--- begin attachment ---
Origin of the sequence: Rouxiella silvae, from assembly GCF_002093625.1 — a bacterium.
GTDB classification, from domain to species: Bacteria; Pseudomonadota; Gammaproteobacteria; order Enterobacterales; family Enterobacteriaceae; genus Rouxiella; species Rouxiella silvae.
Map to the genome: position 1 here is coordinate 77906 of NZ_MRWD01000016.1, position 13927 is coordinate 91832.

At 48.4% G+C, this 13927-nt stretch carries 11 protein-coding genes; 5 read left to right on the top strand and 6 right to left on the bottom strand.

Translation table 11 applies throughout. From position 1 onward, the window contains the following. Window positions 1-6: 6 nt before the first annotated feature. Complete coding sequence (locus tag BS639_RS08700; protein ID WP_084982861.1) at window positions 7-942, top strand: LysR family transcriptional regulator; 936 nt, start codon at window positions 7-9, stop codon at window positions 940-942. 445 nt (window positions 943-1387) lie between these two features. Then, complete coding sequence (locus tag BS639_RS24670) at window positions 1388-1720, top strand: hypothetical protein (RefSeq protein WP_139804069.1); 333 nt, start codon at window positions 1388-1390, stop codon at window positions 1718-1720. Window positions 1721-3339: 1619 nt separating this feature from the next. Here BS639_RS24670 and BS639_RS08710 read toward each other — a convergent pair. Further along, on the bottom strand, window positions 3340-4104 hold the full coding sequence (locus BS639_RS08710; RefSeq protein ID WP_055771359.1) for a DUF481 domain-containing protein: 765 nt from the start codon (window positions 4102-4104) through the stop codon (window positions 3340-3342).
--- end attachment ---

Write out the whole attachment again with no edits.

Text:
Origin of the sequence: Rouxiella silvae, from assembly GCF_002093625.1 — a bacterium.
GTDB classification, from domain to species: Bacteria; Pseudomonadota; Gammaproteobacteria; order Enterobacterales; family Enterobacteriaceae; genus Rouxiella; species Rouxiella silvae.
Map to the genome: position 1 here is coordinate 77906 of NZ_MRWD01000016.1, position 13927 is coordinate 91832.

At 48.4% G+C, this 13927-nt stretch carries 11 protein-coding genes; 5 read left to right on the top strand and 6 right to left on the bottom strand.

Translation table 11 applies throughout. From position 1 onward, the window contains the following. Window positions 1-6: 6 nt before the first annotated feature. Complete coding sequence (locus tag BS639_RS08700; protein ID WP_084982861.1) at window positions 7-942, top strand: LysR family transcriptional regulator; 936 nt, start codon at window positions 7-9, stop codon at window positions 940-942. 445 nt (window positions 943-1387) lie between these two features. Then, complete coding sequence (locus tag BS639_RS24670) at window positions 1388-1720, top strand: hypothetical protein (RefSeq protein WP_139804069.1); 333 nt, start codon at window positions 1388-1390, stop codon at window positions 1718-1720. Window positions 1721-3339: 1619 nt separating this feature from the next. Here BS639_RS24670 and BS639_RS08710 read toward each other — a convergent pair. Further along, on the bottom strand, window positions 3340-4104 hold the full coding sequence (locus BS639_RS08710; RefSeq protein ID WP_055771359.1) for a DUF481 domain-containing protein: 765 nt from the start codon (window positions 4102-4104) through the stop codon (window positions 3340-3342).